Prof. Norman Silber Comments in AP, Businessweek Stories on GM’s Bankruptcy and Liability Claims

Professor Norman I. Silber was quoted in the following Associated Press article that was published in Businessweek as well as media outlets nationwide.

Meltdown 101: GM’s bankruptcy and liability claims
Associated Press
July 6, 2009

Norman Silber, a professor of consumer law at Hofstra University, said there are two approaches to determining fault when it comes to consumer liability claims.

“The courts are divided, and academic scholars are divided, about whether they should care more about what the consumer could reasonably expect or what the company should reasonably do,” said Silber, who is also a member of the Consumers Union board.

Q: What is at stake in GM’s case?

A: Silber cites GM regulatory filings that show product liability payments of $1.1 billion in 2007 and $960 million in 2008.

“We’re talking about a lot of damages that GM was compelled to pay,” Silber said. “That means the courts either decided GM actually bore the responsibility or else GM settled and decided it was worth settling those cases.”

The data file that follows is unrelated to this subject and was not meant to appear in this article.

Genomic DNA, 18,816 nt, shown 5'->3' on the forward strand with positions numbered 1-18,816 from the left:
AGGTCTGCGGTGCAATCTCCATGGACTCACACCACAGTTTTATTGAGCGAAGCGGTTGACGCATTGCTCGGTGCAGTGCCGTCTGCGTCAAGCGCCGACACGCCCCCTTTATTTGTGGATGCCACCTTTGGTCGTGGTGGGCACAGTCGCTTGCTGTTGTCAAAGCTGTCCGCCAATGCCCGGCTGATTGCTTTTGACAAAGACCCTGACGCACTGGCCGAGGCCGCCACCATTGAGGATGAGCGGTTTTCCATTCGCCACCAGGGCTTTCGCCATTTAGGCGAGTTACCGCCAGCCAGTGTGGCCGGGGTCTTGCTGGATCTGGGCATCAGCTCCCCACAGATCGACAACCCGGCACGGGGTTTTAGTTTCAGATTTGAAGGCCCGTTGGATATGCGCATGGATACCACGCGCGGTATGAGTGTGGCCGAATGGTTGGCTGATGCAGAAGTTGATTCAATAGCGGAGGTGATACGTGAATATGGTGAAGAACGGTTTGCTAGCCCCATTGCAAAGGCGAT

The fact that those amounts are the actual payments means the total value of claims is likely much higher — the dollar figures probably came down in court decisions or when the company settled with plaintiffs. And there are potentially more claims that never got settled or paid.

Q: Do people worry that product safety rules could be in danger?

A: Yes, some people are concerned.

“If it becomes apparent that we can avoid — or a company can avoid — major product liability claims and you give bankruptcy courts the power to simply forget about product injuries that occur subsequent to new companies taking over, this has the potential to be quite corrosive of basic consumer protection law,” Silber said.

Sean Kane, president of Safety Research & Strategies of Rehoboth, Mass., said it is “unconscionable” to cut off old or existing claims and assign them to a less valuable entity in bankruptcy.

“It’s unfortunate that those filed before June 1 are kicked to the curb,” Kane said. “Consumer rights shouldn’t be dependent on some arbitrary date on the calendar, and that’s ultimately what happened.”